Anyone who has the magic formula for what makes a business last for generations could sell it for countless billions.
But unfortunately, there’s no fool-proof plan for entrepreneurial empire building – there are simply too many cross-cutting issues to consider and it’s impossible to predict precisely how future markets will wax and wane.
However, we can make educated guesses at some of the factors that might make your firm futureproof by looking at real-life examples of some of the world’s oldest companies.
If you’re ready to build a business legacy, here are key lessons from long lasting firms.
Capitalise on natural resources
If you can exploit the economic potential of natural resources in a sustainable, eco-friendly, fashion, you’re possibly onto a winning business idea.
That’s just what the Nishiyama Onsen Keiunkan inn has done – founded in 705 AD, it attracts guests to this day thanks to the iconic health-giving hot spring which flows through it.
Meet basic human needs brilliantly
We all have to eat to survive, so satisfying this need with consistently excellent cuisine is one way to establish a company that lasts from generations.
The Stiftskeller St Peter in Austria has been filling bellies and slaking thirsts since 803AD, serving a marvellous menu of local classics with modern variations for vegans and customers who are lactose intolerant.
Be the place where people celebrate
In Britain at least, people tend to celebrate in the local pub – raising a glass to toast engagements, weddings, births, graduations and sporting victories is imprinted indelibly in the collective psyche.
So, if you can pull a pint, keep your barrels fresh and serve tasty bar food, you might be laying the foundations for perpetual success. Look to The Bingley Arms in West Yorkshire for inspiration – it’s been pleasing punters since 953 AD.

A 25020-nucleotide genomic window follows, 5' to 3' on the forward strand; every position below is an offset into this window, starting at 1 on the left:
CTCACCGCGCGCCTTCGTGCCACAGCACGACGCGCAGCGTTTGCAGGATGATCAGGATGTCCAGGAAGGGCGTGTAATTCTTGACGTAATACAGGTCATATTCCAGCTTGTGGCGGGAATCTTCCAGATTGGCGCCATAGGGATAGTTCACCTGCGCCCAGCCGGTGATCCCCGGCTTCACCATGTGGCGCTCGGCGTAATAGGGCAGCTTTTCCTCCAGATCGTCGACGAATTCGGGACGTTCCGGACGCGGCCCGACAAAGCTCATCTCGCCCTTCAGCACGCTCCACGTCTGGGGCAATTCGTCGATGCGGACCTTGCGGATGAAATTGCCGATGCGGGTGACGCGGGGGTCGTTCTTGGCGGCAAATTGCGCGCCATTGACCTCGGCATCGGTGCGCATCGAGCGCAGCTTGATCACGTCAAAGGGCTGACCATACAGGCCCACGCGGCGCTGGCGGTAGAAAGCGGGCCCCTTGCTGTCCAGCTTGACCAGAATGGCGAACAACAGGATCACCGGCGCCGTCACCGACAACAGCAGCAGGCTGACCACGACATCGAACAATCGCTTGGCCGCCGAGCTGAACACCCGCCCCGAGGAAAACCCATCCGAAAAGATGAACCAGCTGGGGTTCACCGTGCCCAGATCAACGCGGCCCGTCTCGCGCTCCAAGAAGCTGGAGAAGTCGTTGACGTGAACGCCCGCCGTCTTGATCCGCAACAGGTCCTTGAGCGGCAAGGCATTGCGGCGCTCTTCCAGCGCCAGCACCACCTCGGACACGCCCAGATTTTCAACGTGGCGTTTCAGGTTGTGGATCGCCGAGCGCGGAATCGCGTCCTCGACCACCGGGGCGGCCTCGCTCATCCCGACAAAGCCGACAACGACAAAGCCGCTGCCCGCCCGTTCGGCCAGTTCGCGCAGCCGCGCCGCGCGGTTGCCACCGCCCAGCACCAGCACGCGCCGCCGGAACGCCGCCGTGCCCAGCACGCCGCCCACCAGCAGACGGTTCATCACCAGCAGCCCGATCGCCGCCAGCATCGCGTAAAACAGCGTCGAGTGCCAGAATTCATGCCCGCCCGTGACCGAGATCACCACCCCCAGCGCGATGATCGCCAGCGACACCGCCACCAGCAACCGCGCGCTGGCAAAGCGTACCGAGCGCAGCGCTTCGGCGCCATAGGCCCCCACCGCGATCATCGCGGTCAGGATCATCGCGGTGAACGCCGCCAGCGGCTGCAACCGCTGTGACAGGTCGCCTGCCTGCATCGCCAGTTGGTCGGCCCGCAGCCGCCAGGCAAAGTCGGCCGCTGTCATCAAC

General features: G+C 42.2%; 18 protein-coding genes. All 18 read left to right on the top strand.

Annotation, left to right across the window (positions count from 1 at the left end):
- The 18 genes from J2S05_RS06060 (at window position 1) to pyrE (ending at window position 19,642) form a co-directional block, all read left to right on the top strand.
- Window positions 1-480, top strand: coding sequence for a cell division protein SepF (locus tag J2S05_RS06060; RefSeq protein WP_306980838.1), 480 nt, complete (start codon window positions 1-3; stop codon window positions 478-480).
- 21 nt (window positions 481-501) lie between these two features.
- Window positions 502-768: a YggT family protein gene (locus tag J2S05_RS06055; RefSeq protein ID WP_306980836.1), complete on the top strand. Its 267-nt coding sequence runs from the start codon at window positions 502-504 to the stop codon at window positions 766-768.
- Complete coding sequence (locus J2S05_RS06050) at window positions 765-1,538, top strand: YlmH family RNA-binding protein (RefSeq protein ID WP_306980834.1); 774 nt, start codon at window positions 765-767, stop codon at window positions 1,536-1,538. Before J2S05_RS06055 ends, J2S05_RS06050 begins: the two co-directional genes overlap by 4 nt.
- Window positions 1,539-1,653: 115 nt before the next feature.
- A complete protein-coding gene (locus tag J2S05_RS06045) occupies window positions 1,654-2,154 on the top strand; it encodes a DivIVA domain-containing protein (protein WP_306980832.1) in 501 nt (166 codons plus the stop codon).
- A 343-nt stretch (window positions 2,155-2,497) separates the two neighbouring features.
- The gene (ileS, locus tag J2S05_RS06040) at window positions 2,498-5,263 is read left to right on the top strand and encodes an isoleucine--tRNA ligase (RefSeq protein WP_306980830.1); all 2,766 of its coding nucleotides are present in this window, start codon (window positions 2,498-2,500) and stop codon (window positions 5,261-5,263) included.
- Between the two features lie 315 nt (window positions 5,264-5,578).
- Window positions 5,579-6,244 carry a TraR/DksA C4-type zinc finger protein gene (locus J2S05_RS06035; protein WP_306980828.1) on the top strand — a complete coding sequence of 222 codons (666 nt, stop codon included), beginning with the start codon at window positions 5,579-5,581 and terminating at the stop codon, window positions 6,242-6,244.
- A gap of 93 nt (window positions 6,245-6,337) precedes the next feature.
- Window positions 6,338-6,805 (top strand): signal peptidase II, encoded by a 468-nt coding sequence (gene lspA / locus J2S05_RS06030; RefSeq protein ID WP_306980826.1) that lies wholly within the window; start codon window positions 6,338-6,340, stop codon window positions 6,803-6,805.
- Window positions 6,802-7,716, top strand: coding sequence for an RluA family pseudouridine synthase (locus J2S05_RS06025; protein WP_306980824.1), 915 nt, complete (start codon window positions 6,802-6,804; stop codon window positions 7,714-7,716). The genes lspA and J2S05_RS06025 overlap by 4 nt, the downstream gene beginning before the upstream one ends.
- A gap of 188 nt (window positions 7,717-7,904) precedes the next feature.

Excel in customer service
Moving home or business premises can be one of the most stressful experiences – especially if you’re migrating to a new country and not just to a different street, town or city.
But amazingly, Aberdeen’s Shore Porters Society has been making this scenario smooth and hassle free for their customers since 1498, six years after Columbus became the first European in the Americas.
Adapt your core offering
Sticking to your guns in terms of your core products and service means that you’ll achieve brand consistency, but you may also have to adapt to emerging market demands as the years pass.
For example, braid experts Ormiston Wire were founded in 1793 to sell wire for wigs and corsets in London’s theatreland, but have remained relevant by adapting their wire products for applications in everything from puppetry to the military.
As you can see, there are various ways to build a business legacy – hopefully these five famous examples have provided you with ample food for thought as you plan your own path.
So ends our investigation, but please share your own thoughts on business legacies in the comments section!
Interesting related article: “What is a Brand?“